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Prof. Powershell

A Faster Get-Content Cmdlet

Some tricks for using the Get-Content cmdlet that will have you retrieving content in less than no time.

One very typical administrative task in PowerShell is to go through a list of computers and do something with each one:

PS C:\> Get-Content c:\work\computers.txt | foreach {MyFunction -computer $_}

Each line from computers.txt is piped to ForEach-Object which runs the MyFunction command passing the current computer name as the parameter value ($_) for the computer parameter. For a small list, this is fine. But for really large lists you might want to take other steps. These techniques also apply to any large text file where you want to work with the content.

First off, let's say your text file is 5,000 lines. But you want to test your pipelined expression with a small sample. You could create a separate file, but why? Instead use the -TotalCount parameter with Get-Content. The default value is -1 which reads all lines. But you can limit the total number of lines:

PS C:\> Get-Content c:\work\data.txt -totalcount 10

An expression like this will only send the first 10 lines of data.txt to the pipeline. If you specify a value that exceeds the total number of lines, don't worry--the command will end when the content is exhausted.

When piping large amounts of data from a text file using Get-Content to another command, you might see an overall performance gain by using the -ReadCount parameter. The default value is 1, which means each line is piped to the next command one at a time. But you can specify any number which has the effect of sending batches of lines to the next command in your pipelined expression:

PS C:\> Get-Content c:\work\computers.txt -readcount 25| foreach {MyFunction -computer $_}

If computers.txt has 100 lines, Get-Content will send them in batches of 25 to the next command in the pipeline. Use a value of 0 to send all lines at once. You can verify the performance with Measure-Command. I'm using the Get-Content alias gc to go through a 5,000-line text file:

PS S:\> (measure-command {gc s:\5000names.txt -readcount 1}).TotalMilliseconds
62.448
PS S:\> (measure-command {gc s:\5000names.txt -readcount 10}).TotalMilliseconds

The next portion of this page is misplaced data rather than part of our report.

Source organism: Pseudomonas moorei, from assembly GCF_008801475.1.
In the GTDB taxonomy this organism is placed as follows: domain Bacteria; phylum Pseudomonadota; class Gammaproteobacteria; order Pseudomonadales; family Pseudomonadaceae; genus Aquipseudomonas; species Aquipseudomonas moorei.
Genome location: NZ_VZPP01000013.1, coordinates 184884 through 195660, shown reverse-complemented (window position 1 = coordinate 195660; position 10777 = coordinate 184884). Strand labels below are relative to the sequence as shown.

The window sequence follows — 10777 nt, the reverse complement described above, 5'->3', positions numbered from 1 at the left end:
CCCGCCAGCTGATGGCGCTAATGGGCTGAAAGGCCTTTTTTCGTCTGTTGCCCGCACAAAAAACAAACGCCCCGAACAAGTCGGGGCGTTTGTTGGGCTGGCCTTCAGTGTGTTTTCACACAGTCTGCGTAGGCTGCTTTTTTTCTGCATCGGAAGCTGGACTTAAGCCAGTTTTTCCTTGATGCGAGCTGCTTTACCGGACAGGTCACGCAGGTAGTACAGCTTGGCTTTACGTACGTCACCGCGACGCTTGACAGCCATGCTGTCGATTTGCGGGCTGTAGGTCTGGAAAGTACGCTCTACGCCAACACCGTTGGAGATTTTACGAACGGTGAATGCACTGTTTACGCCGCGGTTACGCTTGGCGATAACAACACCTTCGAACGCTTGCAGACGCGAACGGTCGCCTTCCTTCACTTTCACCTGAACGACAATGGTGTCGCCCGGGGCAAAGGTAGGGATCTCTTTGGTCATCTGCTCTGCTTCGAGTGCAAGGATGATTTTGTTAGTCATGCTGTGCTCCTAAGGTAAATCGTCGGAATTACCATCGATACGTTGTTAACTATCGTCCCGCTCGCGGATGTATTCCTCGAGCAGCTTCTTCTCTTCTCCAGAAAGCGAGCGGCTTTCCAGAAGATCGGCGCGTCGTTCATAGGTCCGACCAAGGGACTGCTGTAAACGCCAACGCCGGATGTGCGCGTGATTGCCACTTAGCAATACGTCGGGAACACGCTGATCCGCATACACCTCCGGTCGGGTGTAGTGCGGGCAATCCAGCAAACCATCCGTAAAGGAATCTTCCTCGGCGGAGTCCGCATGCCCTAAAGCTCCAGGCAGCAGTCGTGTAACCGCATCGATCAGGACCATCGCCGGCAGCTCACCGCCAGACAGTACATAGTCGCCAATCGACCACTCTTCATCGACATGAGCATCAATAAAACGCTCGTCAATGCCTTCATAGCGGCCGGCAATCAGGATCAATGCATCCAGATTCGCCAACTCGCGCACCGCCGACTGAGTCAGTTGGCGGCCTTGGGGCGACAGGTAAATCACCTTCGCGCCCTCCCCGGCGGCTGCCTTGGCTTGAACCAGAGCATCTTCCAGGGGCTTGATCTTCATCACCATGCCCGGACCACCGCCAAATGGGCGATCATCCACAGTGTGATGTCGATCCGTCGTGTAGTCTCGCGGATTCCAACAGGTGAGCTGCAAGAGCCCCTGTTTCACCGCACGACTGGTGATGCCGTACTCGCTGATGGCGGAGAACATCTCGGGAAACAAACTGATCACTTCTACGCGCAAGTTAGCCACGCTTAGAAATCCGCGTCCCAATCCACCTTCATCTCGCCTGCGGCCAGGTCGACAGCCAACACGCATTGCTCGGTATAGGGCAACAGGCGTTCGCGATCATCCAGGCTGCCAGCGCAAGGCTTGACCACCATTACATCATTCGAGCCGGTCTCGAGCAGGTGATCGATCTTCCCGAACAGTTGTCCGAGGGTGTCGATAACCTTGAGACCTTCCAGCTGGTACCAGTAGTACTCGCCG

15.5504
PS S:\> (measure-command {gc s:\5000names.txt -readcount 100}).TotalMilliseconds
9.0583
PS S:\> (measure-command {gc s:\5000names.txt -readcount 1000}).TotalMilliseconds
8.0273
PS S:\> (measure-command {gc s:\5000names.txt -readcount 0}).TotalMilliseconds
8.0196

Extensive testing seems to indicate I get better performance by reading a large number of lines, but that a value of 0 is slightly counterproductive, at least on large files. So the next time you are working with text file contents and wish performance were a little better, look at help for Get-Content and remember these parameters.

About the Author

Jeffery Hicks is a Microsoft MVP in Windows PowerShell, Microsoft Certified Trainer and an IT veteran with over 20 years of experience, much of it spent as an IT consultant specializing in Microsoft server technologies with an emphasis in automation and efficiency. He works today as an independent author, trainer and consultant. Jeff writes the popular Prof. PowerShell column for MPCMag.com and is a regular contributor to the Petri IT Knowledgebase and 4SysOps. If he isn't writing, then he's most likely recording training videos for companies like TrainSignal or hanging out in the forums at PowerShell.org. Jeff's latest books are Learn PowerShell 3 in a Month of Lunches, Learn PowerShell Toolmaking in a Month of Lunches and PowerShell in Depth: An Administrators Guide. You can keep up with Jeff at his blog http://jdhitsolutions.com/blog, on Twitter at twitter.com/jeffhicks and on Google Plus (http:/gplus.to/JeffHicks)

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